girl in mirrorI’ve never been fond of how I look. Ever since I was a young girl, my view on my looks was an issue. I’ve lived my life being told that I’m pretty, or even beautiful, but I’ve never believed it. It’s like a reoccurring nightmare. I just cannot make it go away, no matter how hard I try.

I guess it truly started in elementary school, when the kids learned what “fat” meant. People say kids can be mean, but it goes beyond that. Kids, not all of them of course, find what will make you the saddest, and they keep using it against you. Since I was overweight and vulnerable, the young children of my school used fat against me. It wasn’t fair. No one should feel like I did.

When I reached fifth grade, I hit my breaking point. I had major meltdowns that eventually put me in the hospital. At that time, my confidence was about as low as it possibly could be. I had people that were still making me feel insecure, even though they knew I was in a dark place. I understand that sometimes you can’t get something if it hasn’t been a personal battle, but a little bit of sympathy would’ve been nice. A little compassion could have gone a long way. No matter how bad my moods got, someone was always talking negatively in my ear. Maybe if more people were educated about the body image struggles I was going through and were sympathetic to that fact, I would’ve been in a better place. I couldn’t stop worrying about how people viewed me. It’s one of those feelings you can’t shake.

After being discharged from the hospital, my family and I began searching for a new school where I could fit in and maybe get some help. I toured many schools, and eventually wound up at the school I would later graduate high school from. This school provided new hope for me. The kids there seemed to like me, and I met my best friend on my first day. For a little while, I thought things were going to get better for my personal outlook. Sadly, not much changed.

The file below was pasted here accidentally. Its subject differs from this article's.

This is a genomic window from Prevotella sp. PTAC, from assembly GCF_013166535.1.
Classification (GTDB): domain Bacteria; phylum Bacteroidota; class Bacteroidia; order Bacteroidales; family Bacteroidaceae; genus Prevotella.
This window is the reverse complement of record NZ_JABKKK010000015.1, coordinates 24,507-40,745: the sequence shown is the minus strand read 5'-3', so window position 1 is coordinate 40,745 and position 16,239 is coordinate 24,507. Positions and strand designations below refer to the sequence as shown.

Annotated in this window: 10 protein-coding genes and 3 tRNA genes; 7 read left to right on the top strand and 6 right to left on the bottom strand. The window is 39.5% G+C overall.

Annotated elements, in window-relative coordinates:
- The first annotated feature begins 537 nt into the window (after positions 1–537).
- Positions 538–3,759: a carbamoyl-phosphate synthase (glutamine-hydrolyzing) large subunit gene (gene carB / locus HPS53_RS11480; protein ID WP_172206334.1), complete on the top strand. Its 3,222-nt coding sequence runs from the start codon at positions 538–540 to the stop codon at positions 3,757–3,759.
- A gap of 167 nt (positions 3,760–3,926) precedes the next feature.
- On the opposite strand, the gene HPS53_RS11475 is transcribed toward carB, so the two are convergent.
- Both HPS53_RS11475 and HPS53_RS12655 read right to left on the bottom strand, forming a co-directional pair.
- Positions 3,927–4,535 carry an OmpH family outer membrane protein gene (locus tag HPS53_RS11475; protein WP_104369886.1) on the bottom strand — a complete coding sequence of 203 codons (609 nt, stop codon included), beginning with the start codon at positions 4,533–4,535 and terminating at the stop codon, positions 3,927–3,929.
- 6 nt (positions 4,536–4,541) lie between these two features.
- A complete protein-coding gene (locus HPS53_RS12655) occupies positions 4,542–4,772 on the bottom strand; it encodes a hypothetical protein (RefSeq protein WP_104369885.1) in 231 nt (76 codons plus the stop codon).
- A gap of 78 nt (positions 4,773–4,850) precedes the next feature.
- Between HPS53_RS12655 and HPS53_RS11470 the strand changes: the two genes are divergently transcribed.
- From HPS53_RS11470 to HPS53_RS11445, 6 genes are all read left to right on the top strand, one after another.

I still felt alone. I felt like none of my friends understood. I had very few friends that you could consider “overweight.” That wasn’t the problem. The problem was none of them were able to put themselves in my shoes, and see what kind of horrible feelings I had about myself. They just didn’t see it.

Weight is still an issue I have. I am looking at all of my options, and researching what’s healthy and unhealthy for me. I am truly looking forward to the future. It appears to me like things will be looking up soon. My confidence in myself is slowly rising. Even at that slow pace, I feel I am bettering myself. Someday soon, I can see myself looking in the mirror and saying “wow, I’m beautiful.” It seems simple, but that’s the dream, and I am actively chasing it.

Although body image is something most people struggle with, some people feel like they are all alone. The truth is, you are most certainly not alone. Try talking to other people your age, or of any age, that you trust. You may be surprised at how they feel about their body. For me, talking to others who have similar issues is important. Not only can they help you, but you can help them.

Look in the mirror at some point and challenge yourself to say a set number of things you like about yourself. Pick a number like five or ten, and make a list in your head. It doesn’t have to be something appearance related. Feeling good about yourself in as many aspects as possible will boost your self-esteem and confidence.

Your body doesn’t define you. What you choose to do about your feelings is what’s important. Just remember, no matter what size or shape you are, you are beautiful. It may take a while to realize this, but it’ll come. Your future is bright, so take charge.

Rachel LaBrie is our guest blogger.  Rachel recently graduated high school, and wants to pursue a career in music therapy. She loves animals, and currently has 6 four legged friends.